Iran nuclear showdown darkens rare patch of common ground with United States
Monday, October 13th 2003, 12:00 am
By: News On 6
TEHRAN, Iran (AP) _ At a Tehran University forum on nuclear technology, a bright green banner proclaimed the nation's ``absolute right'' to build reactors. Nearby, a student took notes in a folder decorated with Uncle Sam chasing an elusive atom around the Middle East.
The scene last week was another snapshot from one side of the huge gap between Iran and the United States. The tremors over Iran's nuclear ambitions have apparently wrenched it even wider at a delicate time.
Russia is building a nuclear reactor for Iran that the United States fears could be part of efforts to produce material for atomic weapons. In response, the U.N. International Atomic Energy Agency has set an Oct. 31 deadline for Iran to prove it has no secret agenda for producing nuclear weapons.
Iran is also being pressed to sign an additional protocol to the Nuclear Nonproliferation Treaty giving U.N. inspectors unfettered access to any site.
The tension has reduced hopes that shared regional interests _ topped by Afghanistan and Iraq _ could draw the United States and Iran into the most productive dialogue since relations ended after the 1979 Islamic Revolution.
Instead, many Iranian leaders and opinion-shapers have revived the bitterness that followed President Bush's ``axis of evil'' label last year. They see Washington directing the international pressure to clarify Iran's nuclear objectives and capabilities _ though the European Union and others also fully support unrestricted U.N. inspections of nuclear sites.
``It's a classic case of two sides of the same coin,'' said Davoud Hermidas Bavand, a Tehran-based political analyst. ``The United States sees big worries. The Iranians say they are being unfairly bullied.''
Supreme Leader Ayatollah Ali Khamenei _ the pinnacle of power in Iran _ claims the United States wants to cripple Iran's economic potential by blocking nuclear development. It's one of the few messages that unite feuding reformers and conservatives.
``There is the right for all countries to have the peaceful use of nuclear technology,'' an Iranian atomic scientist, Mohammad Kazem Marashi, told a gathering of Tehran University students and professors. ``Every time someone mentions nuclear power all they can think of is bombs.''
Weapons are clearly on the minds of Washington and some allies.
The White House fears a chilling scenario: Iran could develop nuclear warheads for its Shahab-3 missiles, which could reach as far as Israel. That could touch off a regional arms race or an Israeli pre-emptive strike _ as in 1981 when Israeli warplanes hit an Iraqi nuclear reactor.
Iran insists it has nothing to hide and wants nuclear plants for research and power _ looking decades ahead to when its oil reserves dwindle.
But there is resistance to the U.N. demands that Iran allow international inspections. The Iranian leadership wants assurances that the nuclear reviews won't turn into spying, with inspectors combing ministries and offices.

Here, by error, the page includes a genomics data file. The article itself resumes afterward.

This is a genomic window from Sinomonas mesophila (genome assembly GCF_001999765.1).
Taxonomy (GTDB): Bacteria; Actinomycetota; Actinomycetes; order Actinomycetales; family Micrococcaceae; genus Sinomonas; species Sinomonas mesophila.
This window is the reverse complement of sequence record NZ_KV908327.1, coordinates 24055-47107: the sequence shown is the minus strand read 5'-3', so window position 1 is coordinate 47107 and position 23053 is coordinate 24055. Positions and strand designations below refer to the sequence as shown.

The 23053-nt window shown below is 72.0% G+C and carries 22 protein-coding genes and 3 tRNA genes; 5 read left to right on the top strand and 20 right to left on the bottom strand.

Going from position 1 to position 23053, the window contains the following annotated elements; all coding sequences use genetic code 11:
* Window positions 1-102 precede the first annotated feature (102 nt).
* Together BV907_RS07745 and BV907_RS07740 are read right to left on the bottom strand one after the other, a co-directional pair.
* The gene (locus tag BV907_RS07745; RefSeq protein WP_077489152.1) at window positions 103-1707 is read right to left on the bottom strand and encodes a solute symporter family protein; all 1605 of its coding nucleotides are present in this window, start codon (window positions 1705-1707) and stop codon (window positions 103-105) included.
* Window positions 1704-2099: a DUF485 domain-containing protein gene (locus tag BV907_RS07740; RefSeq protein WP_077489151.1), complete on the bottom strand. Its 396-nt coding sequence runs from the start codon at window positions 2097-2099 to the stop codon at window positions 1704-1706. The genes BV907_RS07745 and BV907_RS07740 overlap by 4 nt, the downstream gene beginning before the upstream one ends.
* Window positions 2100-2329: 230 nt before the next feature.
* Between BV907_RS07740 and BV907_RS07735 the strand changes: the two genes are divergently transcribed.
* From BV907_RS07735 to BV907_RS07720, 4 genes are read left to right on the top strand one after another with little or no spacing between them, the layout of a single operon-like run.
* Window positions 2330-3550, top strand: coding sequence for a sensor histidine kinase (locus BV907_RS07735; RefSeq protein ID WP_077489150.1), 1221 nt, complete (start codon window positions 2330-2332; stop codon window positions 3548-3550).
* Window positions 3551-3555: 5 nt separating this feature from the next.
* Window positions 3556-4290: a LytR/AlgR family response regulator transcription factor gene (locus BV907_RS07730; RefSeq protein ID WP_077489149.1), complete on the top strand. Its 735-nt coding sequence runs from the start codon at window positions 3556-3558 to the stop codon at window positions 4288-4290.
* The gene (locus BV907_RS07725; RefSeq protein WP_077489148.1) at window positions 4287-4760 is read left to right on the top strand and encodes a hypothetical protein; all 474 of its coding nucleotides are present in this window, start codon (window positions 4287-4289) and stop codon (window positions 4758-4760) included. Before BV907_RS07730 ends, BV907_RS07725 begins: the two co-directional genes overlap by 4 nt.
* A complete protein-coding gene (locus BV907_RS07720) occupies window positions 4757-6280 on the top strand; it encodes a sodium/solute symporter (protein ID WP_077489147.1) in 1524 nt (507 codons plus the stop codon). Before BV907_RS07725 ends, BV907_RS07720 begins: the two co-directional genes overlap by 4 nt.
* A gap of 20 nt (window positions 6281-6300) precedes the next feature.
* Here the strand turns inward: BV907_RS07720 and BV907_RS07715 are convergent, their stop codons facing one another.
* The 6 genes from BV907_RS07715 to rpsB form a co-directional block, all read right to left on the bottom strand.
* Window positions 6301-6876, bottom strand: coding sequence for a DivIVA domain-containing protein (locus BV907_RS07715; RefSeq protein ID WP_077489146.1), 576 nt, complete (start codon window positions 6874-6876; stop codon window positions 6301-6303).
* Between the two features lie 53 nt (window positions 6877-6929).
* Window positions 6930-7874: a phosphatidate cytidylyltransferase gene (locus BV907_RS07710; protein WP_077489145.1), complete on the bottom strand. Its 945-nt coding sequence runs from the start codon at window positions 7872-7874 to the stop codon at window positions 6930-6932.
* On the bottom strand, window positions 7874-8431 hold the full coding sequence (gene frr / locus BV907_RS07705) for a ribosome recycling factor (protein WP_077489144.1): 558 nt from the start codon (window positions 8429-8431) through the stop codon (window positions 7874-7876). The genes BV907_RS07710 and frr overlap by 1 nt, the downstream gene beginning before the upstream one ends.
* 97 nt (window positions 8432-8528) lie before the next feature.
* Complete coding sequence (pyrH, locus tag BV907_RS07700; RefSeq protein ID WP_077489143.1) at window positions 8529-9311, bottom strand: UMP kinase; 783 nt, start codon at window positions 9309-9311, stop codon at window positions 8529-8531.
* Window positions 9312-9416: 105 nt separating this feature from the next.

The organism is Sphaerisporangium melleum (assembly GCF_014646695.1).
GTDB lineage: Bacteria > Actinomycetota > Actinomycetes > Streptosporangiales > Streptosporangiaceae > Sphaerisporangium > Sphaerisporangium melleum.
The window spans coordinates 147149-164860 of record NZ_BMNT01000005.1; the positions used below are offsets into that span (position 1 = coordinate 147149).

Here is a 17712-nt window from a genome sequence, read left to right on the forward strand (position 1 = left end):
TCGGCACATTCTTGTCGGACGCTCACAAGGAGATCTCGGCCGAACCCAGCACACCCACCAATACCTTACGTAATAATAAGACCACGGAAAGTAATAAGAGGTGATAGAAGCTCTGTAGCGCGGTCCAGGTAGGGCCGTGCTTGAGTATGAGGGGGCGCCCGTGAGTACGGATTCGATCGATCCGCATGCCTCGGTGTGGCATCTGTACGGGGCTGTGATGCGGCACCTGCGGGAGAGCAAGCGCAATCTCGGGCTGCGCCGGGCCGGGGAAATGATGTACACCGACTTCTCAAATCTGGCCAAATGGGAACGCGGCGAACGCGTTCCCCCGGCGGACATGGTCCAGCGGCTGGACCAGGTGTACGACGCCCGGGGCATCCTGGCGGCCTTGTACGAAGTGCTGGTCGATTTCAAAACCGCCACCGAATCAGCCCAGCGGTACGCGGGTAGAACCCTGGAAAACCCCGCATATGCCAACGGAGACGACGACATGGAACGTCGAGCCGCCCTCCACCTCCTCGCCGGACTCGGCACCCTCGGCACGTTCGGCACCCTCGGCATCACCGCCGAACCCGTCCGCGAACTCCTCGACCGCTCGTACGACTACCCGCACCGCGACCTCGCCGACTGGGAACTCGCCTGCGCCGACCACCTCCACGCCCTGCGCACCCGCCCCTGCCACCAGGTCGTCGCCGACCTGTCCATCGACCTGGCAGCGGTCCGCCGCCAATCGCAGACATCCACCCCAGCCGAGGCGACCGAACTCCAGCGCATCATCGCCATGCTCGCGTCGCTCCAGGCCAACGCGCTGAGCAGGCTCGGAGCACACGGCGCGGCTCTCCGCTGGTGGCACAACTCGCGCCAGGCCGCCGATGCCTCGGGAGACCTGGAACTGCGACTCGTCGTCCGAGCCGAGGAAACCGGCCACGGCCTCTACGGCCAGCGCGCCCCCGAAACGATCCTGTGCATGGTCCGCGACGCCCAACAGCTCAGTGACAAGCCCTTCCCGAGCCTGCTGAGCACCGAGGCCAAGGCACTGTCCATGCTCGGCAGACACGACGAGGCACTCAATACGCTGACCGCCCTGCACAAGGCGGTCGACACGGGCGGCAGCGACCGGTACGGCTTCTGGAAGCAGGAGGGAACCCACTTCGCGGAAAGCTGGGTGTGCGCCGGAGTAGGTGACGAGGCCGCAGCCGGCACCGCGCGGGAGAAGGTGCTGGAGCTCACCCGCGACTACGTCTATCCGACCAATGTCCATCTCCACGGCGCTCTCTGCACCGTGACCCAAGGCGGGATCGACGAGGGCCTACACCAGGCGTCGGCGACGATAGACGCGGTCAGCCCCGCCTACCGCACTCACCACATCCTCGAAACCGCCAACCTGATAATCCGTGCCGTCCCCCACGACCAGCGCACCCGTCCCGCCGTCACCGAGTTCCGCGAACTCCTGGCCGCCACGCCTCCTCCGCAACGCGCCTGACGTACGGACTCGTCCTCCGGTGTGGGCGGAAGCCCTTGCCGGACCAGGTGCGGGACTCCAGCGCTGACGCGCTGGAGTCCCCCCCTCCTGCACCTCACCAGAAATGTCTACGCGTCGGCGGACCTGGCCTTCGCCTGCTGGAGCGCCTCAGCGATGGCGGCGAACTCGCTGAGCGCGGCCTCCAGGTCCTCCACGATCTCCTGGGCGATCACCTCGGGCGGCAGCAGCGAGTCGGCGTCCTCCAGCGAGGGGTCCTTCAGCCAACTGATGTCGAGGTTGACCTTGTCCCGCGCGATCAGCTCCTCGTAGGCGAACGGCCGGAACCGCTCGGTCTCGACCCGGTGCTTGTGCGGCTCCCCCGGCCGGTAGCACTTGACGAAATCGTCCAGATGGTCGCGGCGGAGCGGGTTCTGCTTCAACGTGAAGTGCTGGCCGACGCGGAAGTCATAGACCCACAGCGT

That's as far as the objections go for the moment. Iran does not want an impasse that ends up in the U.N. Security Council, which could lead to international sanctions and a new host of problems for the ruling theocracy.
``Every way you look at it, the stakes are very high and getting higher,'' said Jonathan Stevensen, a regional analyst at the International Institute for Strategic Studies in London.
It's also thrown obstacles into what could have been a rare patch of common ground between Iran and the United States.
Iran sits between two of Washington's biggest burdens: Afghanistan and Iraq. And Iran shares the West's immediate goals in those countries.
A modernized Afghanistan would open important new commercial routes for Iran. A stabilized Iraq could boost Iran's regional power as the ally of Iraq's Shiite Muslim majority.
Iranian and American envoys have taken part in Afghan meetings. Iran is expected to attend an Iraq donors' conference in Spain later this month.
But _ for the moment _ much of the diplomatic energy is being diverted to the nuclear dispute.
The United States seeks to keep a united front with European allies, although some have said Iran should be allowed to pursue nuclear power if inspections are thorough.
Iran, meanwhile, must deal with internal quarrels on how far to push nuclear development.
A Russian-built reactor could go into service as early as 2005, and Iran says it will continue to enrich uranium for peaceful purposes. Highly enriched uranium is needed for nuclear weapons and lower grades are used in power plants and research.
Some hard-line groups have openly urged Iran to develop nuclear weapons, citing neighboring Pakistan's nuclear program and the belief that Israel has nuclear warheads. Israel has never admitted to having a nuclear program.
In July, the conservative Students' Islamic Association urged Iran's government to ``openly and seriously'' develop nuclear arms as ``deterrence against our enemies.'' Others have also insisted Iran should hold open the right to develop such weapons.